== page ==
In such matters Churchill was the most reactionary of Englishmen, with views so extreme they cannot be excused as being reflective of their times: in fact, Churchill’s statements appalled most of his contemporaries. His own secretary of state for war, Leopold Amery, confessed that he could see very little difference between Churchill’s attitude and Hitler’s.
Churchill’s wartime philosophy was simple: he would exterminate the Japanese, bomb the Germans into the ground, and starve the Indians to death. Thanks to Churchill’s personal decisions, some four million Bengalis died of hunger in a 1943 famine. Churchill deliberately ordered the diversion of food from starving Indian civilians to well-supplied British soldiers and even to top up European stockpiles in Greece and elsewhere. ‘The starvation of anyway underfed Bengalis is less serious’ than that of ‘sturdy Greeks’, he argued. Grain for the Tommies, bread for home consumption in Britain (27 million tonnes of imported grains, a wildly excessive target), and generous buffer stocks in Europe (for yet-to-be-liberated Greeks and Yugoslavs) were Churchill’s priorities, not the life or death of his Indian subjects. When reminded of the suffering of his victims, his response was typically Churchillian: the famine was the Indians’ own fault, he said, for ‘breeding like rabbits’.
As Madhusree Mukerjee’s richly-documented account of the Bengal Famine, Churchill’s Secret War, demonstrates, India’s own surplus foodgrains were exported to Ceylon; Australian wheat was sent sailing past the Indian port of Calcutta (where the bodies of those who had died of starvation littered the streets) to storage depots in the Mediterranean and the Balkans to create stockpiles that could ease the pressure on post-war Britain, and offers of American and Canadian food aid were turned down. The colony was not permitted to spend its own sterling reserves, or indeed use its own ships, to import food. Even the laws of supply and demand couldn’t help: in order to ensure supplies for its troops elsewhere, the British government paid inflated prices for grain in the Indian open market, thereby making it unaffordable for ordinary Indians. When officers of conscience pointed out in a telegram to the prime minister the scale of the tragedy caused by his decisions, Churchill’s only reaction was peevishly to ask the Viceroy, Lord Wavell: ‘Why hasn’t Gandhi died yet?’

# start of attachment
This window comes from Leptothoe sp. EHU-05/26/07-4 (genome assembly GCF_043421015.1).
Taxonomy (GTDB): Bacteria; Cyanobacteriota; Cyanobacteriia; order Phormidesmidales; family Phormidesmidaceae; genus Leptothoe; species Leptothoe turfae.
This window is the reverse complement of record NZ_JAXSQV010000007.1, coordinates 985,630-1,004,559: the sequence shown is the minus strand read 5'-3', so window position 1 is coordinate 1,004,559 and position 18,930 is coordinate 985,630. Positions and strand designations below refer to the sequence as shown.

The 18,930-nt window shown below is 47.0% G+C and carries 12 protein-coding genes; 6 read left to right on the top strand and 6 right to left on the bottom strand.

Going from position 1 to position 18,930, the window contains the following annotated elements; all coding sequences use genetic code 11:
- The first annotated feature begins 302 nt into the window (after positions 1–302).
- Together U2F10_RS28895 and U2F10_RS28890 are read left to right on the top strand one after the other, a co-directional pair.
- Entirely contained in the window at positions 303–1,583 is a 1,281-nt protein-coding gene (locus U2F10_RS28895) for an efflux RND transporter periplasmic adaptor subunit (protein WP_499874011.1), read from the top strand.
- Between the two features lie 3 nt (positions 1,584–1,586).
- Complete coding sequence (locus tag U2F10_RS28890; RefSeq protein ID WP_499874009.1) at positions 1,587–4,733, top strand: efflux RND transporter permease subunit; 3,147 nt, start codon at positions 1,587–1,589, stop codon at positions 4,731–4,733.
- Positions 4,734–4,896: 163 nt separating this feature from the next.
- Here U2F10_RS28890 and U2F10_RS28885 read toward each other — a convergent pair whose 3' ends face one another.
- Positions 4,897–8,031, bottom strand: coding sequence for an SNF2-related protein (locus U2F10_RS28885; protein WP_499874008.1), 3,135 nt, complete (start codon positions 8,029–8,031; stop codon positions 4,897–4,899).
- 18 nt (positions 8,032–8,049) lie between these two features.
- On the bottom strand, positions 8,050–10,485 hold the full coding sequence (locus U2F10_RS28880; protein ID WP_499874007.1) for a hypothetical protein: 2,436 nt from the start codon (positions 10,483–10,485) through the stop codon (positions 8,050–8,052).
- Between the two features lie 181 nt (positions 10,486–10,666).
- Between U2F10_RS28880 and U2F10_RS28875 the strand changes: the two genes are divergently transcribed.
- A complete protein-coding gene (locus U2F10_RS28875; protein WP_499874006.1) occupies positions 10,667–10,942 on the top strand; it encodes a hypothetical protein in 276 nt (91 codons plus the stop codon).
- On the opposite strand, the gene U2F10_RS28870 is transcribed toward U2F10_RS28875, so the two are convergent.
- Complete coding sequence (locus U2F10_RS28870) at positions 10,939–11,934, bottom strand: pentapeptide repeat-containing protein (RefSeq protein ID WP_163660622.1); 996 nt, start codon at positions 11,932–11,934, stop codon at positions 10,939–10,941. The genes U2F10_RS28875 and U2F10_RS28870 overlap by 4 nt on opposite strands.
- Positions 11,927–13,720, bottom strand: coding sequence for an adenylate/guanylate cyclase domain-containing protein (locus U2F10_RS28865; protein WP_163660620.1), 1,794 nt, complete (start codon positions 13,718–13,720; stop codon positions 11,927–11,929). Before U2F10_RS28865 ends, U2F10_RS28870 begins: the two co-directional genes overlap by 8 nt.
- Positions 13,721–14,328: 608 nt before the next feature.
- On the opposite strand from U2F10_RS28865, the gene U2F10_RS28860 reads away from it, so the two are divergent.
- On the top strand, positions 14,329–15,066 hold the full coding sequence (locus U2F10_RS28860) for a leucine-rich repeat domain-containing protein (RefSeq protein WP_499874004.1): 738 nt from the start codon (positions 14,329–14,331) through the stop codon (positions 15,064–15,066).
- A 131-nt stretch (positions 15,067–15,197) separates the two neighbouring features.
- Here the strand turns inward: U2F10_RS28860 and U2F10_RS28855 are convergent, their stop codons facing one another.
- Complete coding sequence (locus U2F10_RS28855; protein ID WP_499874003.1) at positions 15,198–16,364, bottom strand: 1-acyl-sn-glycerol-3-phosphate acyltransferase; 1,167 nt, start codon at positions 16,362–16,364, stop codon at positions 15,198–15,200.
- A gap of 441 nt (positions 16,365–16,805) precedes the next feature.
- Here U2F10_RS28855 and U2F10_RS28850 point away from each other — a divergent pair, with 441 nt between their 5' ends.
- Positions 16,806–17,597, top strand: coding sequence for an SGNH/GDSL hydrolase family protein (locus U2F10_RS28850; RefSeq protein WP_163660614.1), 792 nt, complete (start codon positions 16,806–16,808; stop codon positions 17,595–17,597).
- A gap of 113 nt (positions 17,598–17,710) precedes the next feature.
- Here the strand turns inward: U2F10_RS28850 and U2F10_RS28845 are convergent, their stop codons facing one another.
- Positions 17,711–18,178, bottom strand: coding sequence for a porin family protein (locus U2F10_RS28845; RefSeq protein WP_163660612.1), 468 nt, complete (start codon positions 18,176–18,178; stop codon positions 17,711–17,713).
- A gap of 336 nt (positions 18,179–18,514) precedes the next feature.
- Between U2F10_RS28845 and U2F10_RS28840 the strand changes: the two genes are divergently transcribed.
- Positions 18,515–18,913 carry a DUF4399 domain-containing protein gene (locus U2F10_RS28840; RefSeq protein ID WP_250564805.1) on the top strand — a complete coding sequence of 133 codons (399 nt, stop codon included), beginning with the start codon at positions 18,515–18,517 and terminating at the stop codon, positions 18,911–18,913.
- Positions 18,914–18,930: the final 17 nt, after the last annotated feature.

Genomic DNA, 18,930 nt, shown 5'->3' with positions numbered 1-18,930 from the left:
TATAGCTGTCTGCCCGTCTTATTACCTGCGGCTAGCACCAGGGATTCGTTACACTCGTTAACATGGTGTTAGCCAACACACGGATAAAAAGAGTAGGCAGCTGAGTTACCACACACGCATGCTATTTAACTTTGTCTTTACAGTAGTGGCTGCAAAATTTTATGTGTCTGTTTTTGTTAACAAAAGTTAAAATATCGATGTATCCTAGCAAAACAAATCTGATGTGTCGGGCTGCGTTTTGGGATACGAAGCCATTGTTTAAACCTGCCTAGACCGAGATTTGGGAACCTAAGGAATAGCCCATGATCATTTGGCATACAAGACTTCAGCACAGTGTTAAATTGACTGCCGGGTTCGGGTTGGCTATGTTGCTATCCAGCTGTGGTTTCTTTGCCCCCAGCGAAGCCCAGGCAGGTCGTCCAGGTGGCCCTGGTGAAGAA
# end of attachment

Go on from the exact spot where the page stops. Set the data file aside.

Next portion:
In extenuation, Churchill apologists say the deaths were the consequence of difficult wartime decisions, not, as with Hitler or Stalin, a deliberate desire to kill. Adam Jones, editor of the Journal of Genocide Research, begs to disagree. He has called Churchill ‘a genuine genocidaire’, who saw Indians as a ‘foul race’ and urged the British air force chief to ‘send some of his surplus bombers to destroy them’.